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Recollections of Wartime Childhood

in the Shadow of the Holocaust

JEWISH REFUGEES

  • Русский
  • English
  • Deutsch
  • עברית

Recollections of Wartime Childhood

in the Shadow of the Holocaust

JEWISH REFUGEES

  • Русский
  • English
  • Deutsch
  • עברית

Recollections of Wartime Childhood

in the Shadow of the Holocaust

JEWISH REFUGEES

From memories

  • "The following members of our family perished in the war: my father and my brother, Boris; Uncle Mulya… Aunt Etka and her husband did not manage to leave Vitebsk in time and were killed in the ghetto, along with their four sons. Leib, the son of Chaim-Gershon, died, as did Lenya Mintz, the son of my father’s brother Dovid. His brother, Grisha, was also killed. Chaim Beilinson died. Then the Germans took Nevel, and he was shot in the village of Golubaya Dacha, along with all the other Jews who were still in town…"
    Minz Joseph
  • "I will never forget the day I was walking to see my mother at the hospital. A group of boys caught me on the bridge, twisted my arms behind my back, tied a noose around my neck and started to lead me away, telling any adult passer-by who cared to know that “We’re going to hang the yid.” And the adults grunted sympathetically..."
    Heifetz Michael
  • "Harassed by gunfire and bombing from German airplanes, spurred on by the advancing German troops, we moved east. … In another village, an old man agreed to sell us a chicken. He said: “I’ll sell it to you, dear people, but I would never sell it to Jews.”"
    Lebedev Lev
  • "I could not understand it: it made no sense to me that the Germans hated the Jews – and yet our own side, the Russians, who were fighting a bloody battle against the Germans, hated the Jews too."
    Saxonov Lev
  • "It was very frightening. It was a Jewish fear, the fear of being Jewish – and it was this fear which impelled us along the paths of privation."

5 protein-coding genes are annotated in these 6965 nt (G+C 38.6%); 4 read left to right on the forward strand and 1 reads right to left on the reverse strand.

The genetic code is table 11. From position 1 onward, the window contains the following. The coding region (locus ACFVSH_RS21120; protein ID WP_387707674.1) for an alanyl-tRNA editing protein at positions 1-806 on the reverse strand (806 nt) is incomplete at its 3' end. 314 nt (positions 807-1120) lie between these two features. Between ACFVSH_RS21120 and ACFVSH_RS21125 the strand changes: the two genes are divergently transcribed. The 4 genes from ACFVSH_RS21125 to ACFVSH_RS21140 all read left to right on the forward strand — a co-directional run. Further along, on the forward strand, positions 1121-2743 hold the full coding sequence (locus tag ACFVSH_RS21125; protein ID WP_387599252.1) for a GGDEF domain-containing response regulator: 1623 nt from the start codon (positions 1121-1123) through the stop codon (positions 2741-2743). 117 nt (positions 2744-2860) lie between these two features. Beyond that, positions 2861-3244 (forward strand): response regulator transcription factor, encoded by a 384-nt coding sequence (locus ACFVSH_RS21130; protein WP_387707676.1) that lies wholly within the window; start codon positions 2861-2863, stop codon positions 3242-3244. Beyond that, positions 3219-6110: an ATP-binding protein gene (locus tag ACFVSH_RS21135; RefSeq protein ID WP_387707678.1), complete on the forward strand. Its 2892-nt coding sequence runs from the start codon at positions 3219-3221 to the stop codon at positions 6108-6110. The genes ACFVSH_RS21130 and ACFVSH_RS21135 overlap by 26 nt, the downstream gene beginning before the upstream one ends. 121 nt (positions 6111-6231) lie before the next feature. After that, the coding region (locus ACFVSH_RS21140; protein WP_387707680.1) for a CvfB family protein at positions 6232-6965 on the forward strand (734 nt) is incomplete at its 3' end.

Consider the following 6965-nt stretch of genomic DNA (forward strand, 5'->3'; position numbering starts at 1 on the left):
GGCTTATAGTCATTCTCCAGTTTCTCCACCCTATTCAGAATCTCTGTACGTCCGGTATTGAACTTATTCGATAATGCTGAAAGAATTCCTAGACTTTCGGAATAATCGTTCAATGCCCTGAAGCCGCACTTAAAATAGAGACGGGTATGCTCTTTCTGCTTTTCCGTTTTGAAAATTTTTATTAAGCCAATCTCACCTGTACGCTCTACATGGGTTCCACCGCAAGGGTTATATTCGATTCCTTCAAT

Shachmurova Lucia
  • "One thing was clear: we needed to flee from the Germans... Without guidance, assistance, or clarifications from the government, or from rear-front command…"
    Shachmurova Lucia
  • "I squeaked uncertainly a couple of times: “Daddy!” My mouth was dry, and I could hardly breathe from fear, and my voice was drowned out by the stomping of feet and squeaking of wheels. I was afraid to call him by name: my father’s very Jewish last name, Kleiman, might attract the wrong kind of attention, and even a beating."
    Kleiman Victor
  • "Sometimes they taunted me, and one of them would grab me by the collar and call me a “kike,” drawing it out with such exquisite hatred that it gave me goose bumps. I could not understand it: it made no sense to me that the Germans hated the Jews – and yet our own side, the Russians, who were fighting a bloody battle against the Germans, hated the Jews too."
    Saxonov Lev
  • "I doubt that I have had to endure that much more than other people – although it was not every child who had to see his mother taking bread from a dead man’s hand before his very eyes in order to save her children from starvation, or throwing her kids, screaming in horror, down the slope from a burning train car."
    Shustin Isaac

FOR MANY YEARS IT WAS TABOO…

The word “Jew” used to be almost obscene in Soviet periodicals. Nothing was said about the tragedy of the Jews at the beginning of the war, a tragedy, which was much graver than that of the other peoples of the Soviet Union.

The government of the country hid the truth about the evacuation and flight of the Jewish population from the fascist horde, and about the fact, that the soviet government left its Jewish citizens to the mercy of fate and left them alone to save their own lives.

But even those Jews, who were lucky enough to be evacuated or to be saved by escaping from the Nazis, fell into an oppressive atmosphere of anti-Semitism back home.

Now we have the opportunity to know how it really was.

The truth is told by eyewitnesses, whose childhood was scorched by the war. Here are some recollections of those “war children” which were told through the prism of seven decades.

Read. Watch. Remember.

Evacuation, the Soviet Union, and the Jews: An International Online Conference

On December 21-22, 2021, an international online conference was held entitled Evacuation, the Soviet Union, and the Jews. Problems, Assessments and Evidence. The conference was organized by the Hazit HaKavod Association and the Ben-Zvi Institute for the Study of Jewish Communities of the East (Jerusalem, Israel), and its participants were greeted by Mr. Shlomo Gur, Vice President of the Claims Conference, and Dr. Andrzej Gasiorovsky, President of the Global Forum [...]

15/05/2022|

The present English section of this site contains dozens of testimonies by Holocaust refugees in USSR during World War II.

Most of them have been published in 2017 book In the Shadow of the Holocaust: The Refugees (press here for the PDF version).

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